I never heard from pit wall where we were during the stint, other than going back out onto the track in 4th an hour ago, so I assumed we’d maybe fallen back to 10th or 12th.  Turns out we had held on pretty well and were in P4 or 5, which is where clean-undies Christian England went back out (P5), squeezing completely fraudulent Bronze times out of our car in the 43s like a first rate Silver Swiss watch, over and over again.  With an hour 15 left he was up to P4 about 39 seconds behind John Falb, who was running strong 44s and 45s on the new tire phase of his double stint, doing everything right to secure the LMP3 championship.

Talkanista Sr. was doing my lap times holding onto P1, but they had another fuel stop to worry about, while in the LMP2 class United somehow was holding steady in P3 right on the heels of leading championship contender Leo Roussel the G-Drive car.  The tragedy that befell United’s LMP2 car earlier in this critical race was Hugo pitting under FCY for fuel, hitting the pit limiter button (60 kph) and getting a PhD in “control button override preference” at exactly the wrong moment.  When the FCY button is pressed, idiotically, the slower Pit Speed Limiter is not engineered to race stewards  “awarded” him a drive-through penalty for speeding in pit lane. This unknown engineering fact effectively removed United’s challenge for the championship, barring a catastrophic error by the G-Drive car.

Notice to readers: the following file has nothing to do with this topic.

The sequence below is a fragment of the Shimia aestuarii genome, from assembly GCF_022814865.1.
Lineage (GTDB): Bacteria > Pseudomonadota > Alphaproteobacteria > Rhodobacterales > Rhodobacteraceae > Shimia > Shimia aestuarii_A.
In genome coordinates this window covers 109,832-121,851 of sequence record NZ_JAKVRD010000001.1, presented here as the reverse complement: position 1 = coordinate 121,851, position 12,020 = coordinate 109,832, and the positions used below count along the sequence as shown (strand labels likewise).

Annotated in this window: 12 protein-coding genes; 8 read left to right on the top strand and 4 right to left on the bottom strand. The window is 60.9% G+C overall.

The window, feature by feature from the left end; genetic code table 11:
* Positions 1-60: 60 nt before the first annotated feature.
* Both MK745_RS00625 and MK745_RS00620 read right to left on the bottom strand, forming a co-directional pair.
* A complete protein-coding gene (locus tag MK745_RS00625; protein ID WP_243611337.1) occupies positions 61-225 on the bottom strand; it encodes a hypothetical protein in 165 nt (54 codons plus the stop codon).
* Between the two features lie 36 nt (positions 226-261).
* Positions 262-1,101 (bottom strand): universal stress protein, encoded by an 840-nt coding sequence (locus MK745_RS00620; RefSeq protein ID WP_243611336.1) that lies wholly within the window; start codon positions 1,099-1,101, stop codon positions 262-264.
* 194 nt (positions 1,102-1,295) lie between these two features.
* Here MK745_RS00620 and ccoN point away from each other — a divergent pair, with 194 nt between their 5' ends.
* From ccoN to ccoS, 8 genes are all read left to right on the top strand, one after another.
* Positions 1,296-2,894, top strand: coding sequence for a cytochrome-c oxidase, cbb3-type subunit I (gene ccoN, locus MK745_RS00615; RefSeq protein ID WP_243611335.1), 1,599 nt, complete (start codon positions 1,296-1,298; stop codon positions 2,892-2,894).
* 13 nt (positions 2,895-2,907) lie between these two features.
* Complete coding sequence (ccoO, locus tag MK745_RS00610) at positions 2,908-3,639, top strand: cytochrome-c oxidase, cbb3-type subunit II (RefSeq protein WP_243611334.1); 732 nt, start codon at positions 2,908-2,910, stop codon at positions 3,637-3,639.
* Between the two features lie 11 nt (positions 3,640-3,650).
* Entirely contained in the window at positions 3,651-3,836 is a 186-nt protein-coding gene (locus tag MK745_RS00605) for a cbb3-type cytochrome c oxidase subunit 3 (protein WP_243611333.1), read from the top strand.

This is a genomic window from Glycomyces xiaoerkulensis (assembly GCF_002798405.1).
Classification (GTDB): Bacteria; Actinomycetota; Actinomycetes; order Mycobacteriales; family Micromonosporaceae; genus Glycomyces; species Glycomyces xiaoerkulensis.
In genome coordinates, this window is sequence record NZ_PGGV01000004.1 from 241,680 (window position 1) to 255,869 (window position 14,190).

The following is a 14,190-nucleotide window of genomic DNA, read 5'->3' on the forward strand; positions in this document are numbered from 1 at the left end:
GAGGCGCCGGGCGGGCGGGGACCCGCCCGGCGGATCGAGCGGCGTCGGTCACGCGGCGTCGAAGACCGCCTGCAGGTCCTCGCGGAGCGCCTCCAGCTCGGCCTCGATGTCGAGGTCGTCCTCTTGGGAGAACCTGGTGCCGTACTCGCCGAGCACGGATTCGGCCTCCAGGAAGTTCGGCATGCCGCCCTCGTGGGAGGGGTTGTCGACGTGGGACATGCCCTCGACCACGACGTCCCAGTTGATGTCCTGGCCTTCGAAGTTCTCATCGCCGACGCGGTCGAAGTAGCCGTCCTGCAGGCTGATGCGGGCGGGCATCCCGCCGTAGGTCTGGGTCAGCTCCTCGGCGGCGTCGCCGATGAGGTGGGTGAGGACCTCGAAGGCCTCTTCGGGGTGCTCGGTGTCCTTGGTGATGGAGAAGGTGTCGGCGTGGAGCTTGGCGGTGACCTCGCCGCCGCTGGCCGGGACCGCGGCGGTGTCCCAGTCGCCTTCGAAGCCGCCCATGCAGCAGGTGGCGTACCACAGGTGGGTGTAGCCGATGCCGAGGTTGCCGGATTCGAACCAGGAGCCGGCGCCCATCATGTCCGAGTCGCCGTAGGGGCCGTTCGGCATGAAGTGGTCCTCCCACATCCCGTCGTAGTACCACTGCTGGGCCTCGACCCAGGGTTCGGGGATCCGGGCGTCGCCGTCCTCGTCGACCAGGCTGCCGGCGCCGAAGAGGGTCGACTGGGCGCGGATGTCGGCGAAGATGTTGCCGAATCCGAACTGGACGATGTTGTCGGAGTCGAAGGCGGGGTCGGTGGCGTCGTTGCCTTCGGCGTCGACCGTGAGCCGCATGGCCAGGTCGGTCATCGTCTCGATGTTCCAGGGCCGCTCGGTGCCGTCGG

Falb out front was hit by a Norma on the crest of Turn 16 on lap 97, managing to stop the spin before the pebbles, or their championship run would Alia have been at risk.  This closed their 38 second lead over Christian to just 29 seconds.  Christian, who had stayed in the car at the final fuel stop, was delivering better lap times than Falb by 1-2 seconds on old rubber, so with United lying P1-P2 in this category, our only remaining mission was to reverse the order of which LMP3 car ran where.  This was the first time we had not used Wayne for the final stint, so Doc was betting Bronze Christian could catch and take Bronze Falb; and avoiding a driver-change error occurring like at Spa - which threw 23 seconds out the window.